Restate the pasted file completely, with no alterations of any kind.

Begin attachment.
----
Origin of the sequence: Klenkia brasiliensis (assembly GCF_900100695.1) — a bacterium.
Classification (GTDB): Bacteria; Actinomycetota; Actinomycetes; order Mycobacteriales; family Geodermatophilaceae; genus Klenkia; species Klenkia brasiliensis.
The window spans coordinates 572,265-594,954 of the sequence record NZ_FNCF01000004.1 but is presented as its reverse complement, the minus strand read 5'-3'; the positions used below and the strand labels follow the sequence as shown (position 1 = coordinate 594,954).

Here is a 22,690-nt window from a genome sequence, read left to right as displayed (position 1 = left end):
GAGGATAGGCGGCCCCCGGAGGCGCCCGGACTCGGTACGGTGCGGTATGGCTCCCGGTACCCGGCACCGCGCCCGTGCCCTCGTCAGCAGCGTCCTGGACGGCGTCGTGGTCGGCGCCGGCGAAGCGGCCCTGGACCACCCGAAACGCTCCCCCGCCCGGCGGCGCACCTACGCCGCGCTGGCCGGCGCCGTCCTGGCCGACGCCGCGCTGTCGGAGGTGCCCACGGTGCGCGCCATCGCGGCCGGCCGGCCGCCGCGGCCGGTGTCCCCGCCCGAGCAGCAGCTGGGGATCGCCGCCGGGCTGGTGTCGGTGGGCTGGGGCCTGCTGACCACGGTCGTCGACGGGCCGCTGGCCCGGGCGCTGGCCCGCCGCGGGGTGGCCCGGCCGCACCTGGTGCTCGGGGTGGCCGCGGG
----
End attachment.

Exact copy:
Origin of the sequence: Klenkia brasiliensis (assembly GCF_900100695.1) — a bacterium.
Classification (GTDB): Bacteria; Actinomycetota; Actinomycetes; order Mycobacteriales; family Geodermatophilaceae; genus Klenkia; species Klenkia brasiliensis.
The window spans coordinates 572,265-594,954 of the sequence record NZ_FNCF01000004.1 but is presented as its reverse complement, the minus strand read 5'-3'; the positions used below and the strand labels follow the sequence as shown (position 1 = coordinate 594,954).

Here is a 22,690-nt window from a genome sequence, read left to right as displayed (position 1 = left end):
GAGGATAGGCGGCCCCCGGAGGCGCCCGGACTCGGTACGGTGCGGTATGGCTCCCGGTACCCGGCACCGCGCCCGTGCCCTCGTCAGCAGCGTCCTGGACGGCGTCGTGGTCGGCGCCGGCGAAGCGGCCCTGGACCACCCGAAACGCTCCCCCGCCCGGCGGCGCACCTACGCCGCGCTGGCCGGCGCCGTCCTGGCCGACGCCGCGCTGTCGGAGGTGCCCACGGTGCGCGCCATCGCGGCCGGCCGGCCGCCGCGGCCGGTGTCCCCGCCCGAGCAGCAGCTGGGGATCGCCGCCGGGCTGGTGTCGGTGGGCTGGGGCCTGCTGACCACGGTCGTCGACGGGCCGCTGGCCCGGGCGCTGGCCCGCCGCGGGGTGGCCCGGCCGCACCTGGTGCTCGGGGTGGCCGCGGG